A Place To Share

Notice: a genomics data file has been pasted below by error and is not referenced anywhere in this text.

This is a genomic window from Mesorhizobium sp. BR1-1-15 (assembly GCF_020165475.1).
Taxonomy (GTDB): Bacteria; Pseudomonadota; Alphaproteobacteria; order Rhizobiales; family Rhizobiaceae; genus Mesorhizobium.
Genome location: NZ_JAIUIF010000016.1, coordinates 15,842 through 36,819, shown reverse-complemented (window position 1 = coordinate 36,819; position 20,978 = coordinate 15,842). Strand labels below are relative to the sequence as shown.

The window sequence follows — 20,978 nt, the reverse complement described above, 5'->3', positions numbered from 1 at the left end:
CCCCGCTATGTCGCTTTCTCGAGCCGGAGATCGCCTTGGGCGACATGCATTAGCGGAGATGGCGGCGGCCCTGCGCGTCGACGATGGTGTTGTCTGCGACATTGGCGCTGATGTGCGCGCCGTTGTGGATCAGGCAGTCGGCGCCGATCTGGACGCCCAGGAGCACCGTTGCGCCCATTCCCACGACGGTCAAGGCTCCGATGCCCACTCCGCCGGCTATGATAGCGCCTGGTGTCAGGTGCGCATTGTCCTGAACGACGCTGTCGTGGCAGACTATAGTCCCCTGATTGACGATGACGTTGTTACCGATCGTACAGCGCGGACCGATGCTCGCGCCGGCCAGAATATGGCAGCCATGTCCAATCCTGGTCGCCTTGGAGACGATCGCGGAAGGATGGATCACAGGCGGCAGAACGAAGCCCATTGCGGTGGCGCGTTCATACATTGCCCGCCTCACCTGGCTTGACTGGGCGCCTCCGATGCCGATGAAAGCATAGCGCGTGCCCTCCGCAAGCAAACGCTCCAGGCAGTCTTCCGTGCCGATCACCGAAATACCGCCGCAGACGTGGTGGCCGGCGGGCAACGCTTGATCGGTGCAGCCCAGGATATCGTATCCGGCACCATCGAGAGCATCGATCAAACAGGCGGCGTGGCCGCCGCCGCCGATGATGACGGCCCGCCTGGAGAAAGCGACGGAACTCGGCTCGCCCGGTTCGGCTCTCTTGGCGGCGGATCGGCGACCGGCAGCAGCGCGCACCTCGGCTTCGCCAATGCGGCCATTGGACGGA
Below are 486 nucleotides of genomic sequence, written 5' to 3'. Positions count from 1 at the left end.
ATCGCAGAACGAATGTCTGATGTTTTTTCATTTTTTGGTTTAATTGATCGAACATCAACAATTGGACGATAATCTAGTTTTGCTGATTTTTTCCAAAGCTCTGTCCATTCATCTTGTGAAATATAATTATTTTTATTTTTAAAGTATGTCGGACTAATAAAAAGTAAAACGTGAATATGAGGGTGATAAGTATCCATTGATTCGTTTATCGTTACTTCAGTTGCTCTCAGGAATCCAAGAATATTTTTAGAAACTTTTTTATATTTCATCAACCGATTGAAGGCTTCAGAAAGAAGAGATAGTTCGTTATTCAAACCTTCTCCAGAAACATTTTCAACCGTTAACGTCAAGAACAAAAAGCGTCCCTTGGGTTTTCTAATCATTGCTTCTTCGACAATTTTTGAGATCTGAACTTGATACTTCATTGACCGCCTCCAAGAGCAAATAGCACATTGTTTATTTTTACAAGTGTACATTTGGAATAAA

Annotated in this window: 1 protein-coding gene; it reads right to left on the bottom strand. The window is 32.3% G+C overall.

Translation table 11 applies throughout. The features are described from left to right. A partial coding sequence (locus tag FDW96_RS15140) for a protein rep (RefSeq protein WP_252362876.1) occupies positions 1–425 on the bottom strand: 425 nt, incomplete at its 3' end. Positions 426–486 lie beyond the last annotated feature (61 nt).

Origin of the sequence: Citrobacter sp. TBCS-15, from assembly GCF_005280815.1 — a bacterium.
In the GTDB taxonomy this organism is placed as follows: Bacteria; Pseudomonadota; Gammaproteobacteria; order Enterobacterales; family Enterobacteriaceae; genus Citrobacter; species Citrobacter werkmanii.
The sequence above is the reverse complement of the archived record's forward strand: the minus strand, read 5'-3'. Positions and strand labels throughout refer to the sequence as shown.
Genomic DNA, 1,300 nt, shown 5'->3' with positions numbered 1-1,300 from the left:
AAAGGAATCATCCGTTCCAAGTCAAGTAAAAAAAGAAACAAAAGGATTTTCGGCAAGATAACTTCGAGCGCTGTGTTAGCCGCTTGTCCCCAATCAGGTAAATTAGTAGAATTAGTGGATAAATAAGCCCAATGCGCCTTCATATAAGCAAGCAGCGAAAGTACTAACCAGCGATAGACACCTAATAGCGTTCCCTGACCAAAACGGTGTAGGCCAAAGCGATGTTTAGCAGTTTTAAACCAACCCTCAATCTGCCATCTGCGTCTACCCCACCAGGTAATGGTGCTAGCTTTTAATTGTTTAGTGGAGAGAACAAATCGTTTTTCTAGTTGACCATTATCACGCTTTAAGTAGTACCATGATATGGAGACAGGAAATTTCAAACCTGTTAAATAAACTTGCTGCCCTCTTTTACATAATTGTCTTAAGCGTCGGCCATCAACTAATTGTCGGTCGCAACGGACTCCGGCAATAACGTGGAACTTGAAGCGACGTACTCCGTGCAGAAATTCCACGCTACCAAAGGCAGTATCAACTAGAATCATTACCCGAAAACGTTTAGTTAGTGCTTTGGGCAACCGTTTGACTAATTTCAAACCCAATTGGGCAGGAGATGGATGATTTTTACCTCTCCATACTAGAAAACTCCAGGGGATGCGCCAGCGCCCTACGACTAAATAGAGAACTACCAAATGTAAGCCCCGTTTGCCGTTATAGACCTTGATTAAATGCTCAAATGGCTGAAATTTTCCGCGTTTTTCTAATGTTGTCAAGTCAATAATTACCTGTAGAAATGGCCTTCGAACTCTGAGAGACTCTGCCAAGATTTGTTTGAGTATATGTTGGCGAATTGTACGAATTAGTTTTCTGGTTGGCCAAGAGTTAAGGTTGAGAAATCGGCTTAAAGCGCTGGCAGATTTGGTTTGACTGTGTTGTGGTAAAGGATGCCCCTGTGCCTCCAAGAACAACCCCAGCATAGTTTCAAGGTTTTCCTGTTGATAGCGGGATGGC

On May 21, 2003, My husband, Robert, was home taking care of my oldest daughters, ages 4 and 2 at the time. I was involved in a ministry at church, and helped facilitate a class that afternoon. When the class ended, I went out to dinner with another facilitator. On my way home afterward, I was involved in a serious car accident. A Dodge truck slammed into the driver-side door at about 55 MPH. I was alone in the car, and I was six months pregnant with my third daughter. When the medics arrived a few minutes later, I was not breathing and had no pulse - I was clinically dead. When I was cut out of the car, that flight crew made preparations to fly to the nearest hospital with a NICU available for my daughter. In flight, the medics were able to restore my breathing and heartbeat, so they turned around and headed to Parkland Hospital. My purse was discovered in the car later, but my driver's license listed my previous address in West Texas. The only contact information that I had in my wallet was my husband's business cards. My husband had no idea of the peril that the baby and I were in when his co-worker called and told him to call Parkland ER. When Robert did call, the nurse would only tell him to call loved ones and get to the hospital ASAP. When Robert arrived, he was ushered into a room that was labeled Grief Room - his heart sank. He was told that I had a broken C2 vertebrae, a broken pelvis, a serious Traumatic Brain Injury, and my body was shutting down. If the baby had to be delivered at this point, she had only a 50% chance of survival. I survived, left unconcious, unable to breathe on my own. I was in a state of coma where I only responded to painful stimulus, so I stayed on a ventilator and was fed through a tube for more than two weeks. Robert tells me that the nurses had to pinch and twist the flesh of my upper chest every 45 minutes around the clock, just to get a reaction and be certain that I was not slipping deeper into coma. My family, Robert's parents, and my DYD Ministry Family from Fellowship Church converged on the Parkland SICU. They visited with me, regardless of my unresponsiveness, laid hands on my pregnant belly, and prayed over me and the baby. As I began to regain conciousness, I became quite combative. Though I have no memory of the first month after my accident, my husband tells me that I was swinging my legs in the air, pulled out IVs and nearly pulled out the tubes. The nurses stopped counting after six times, and resorted to tying my hands to the bed frame, Robert says. He tells me that he knew that I was going to be okay when I started using American Sign Language to try to communicate with nurses and family. Then Robert noticed that I was breathing more rapidly than the ventilator, on my own. He insisted that I be allowed to try on my own, and the staff took both tubes out. I was then transferred to Baylor Institute for Rehabilitation, where I spent the months of June and July. Eventually, my broken pelvis began to heal, and I was allowed to use one leg to transfer in and out of a wheelchair in the rehab hospital. The doctors agreed that my recovery was speedy, and that I was ready to go home at the end of June. They decided to keep me until my daughter was delivered at 38 weeks, on July 30, 2003. We named her Trinity Rose 'Rosie', and she shows NO effects of the trauma that she and I survived. My husband's parents live two miles from our home, and volunteered thier own wheelchair accessible home for us to live in with them while I continued recovery in my wheelchair. Baylor had a Physical Therapist and an Occupational Therapist come to my home to finish out my rehab after I was released from the wheelchair at the end of August. As of September 1,2003, I resumed my role as a full-time mother. In November 2003, I returned to my position as Facilitator for the DYD Ministry at Fellowship Church in Grapevine, Texas. I seize every opportunity to share my story, and I've met many whose lives have been touched by brain injury. I hope that my story can inspire others to be more accepting of brain injury survivors. Though we may speak more slowly, walk more slowly, think more slowly, repond more slowly, we are no less human. There are brain injuries that leave wonderful people without their lives to resume. I've been encouraged to forget who I was before and embrace who I am today. TBI Survivors are more than survivors. We are ALL simply miraculous!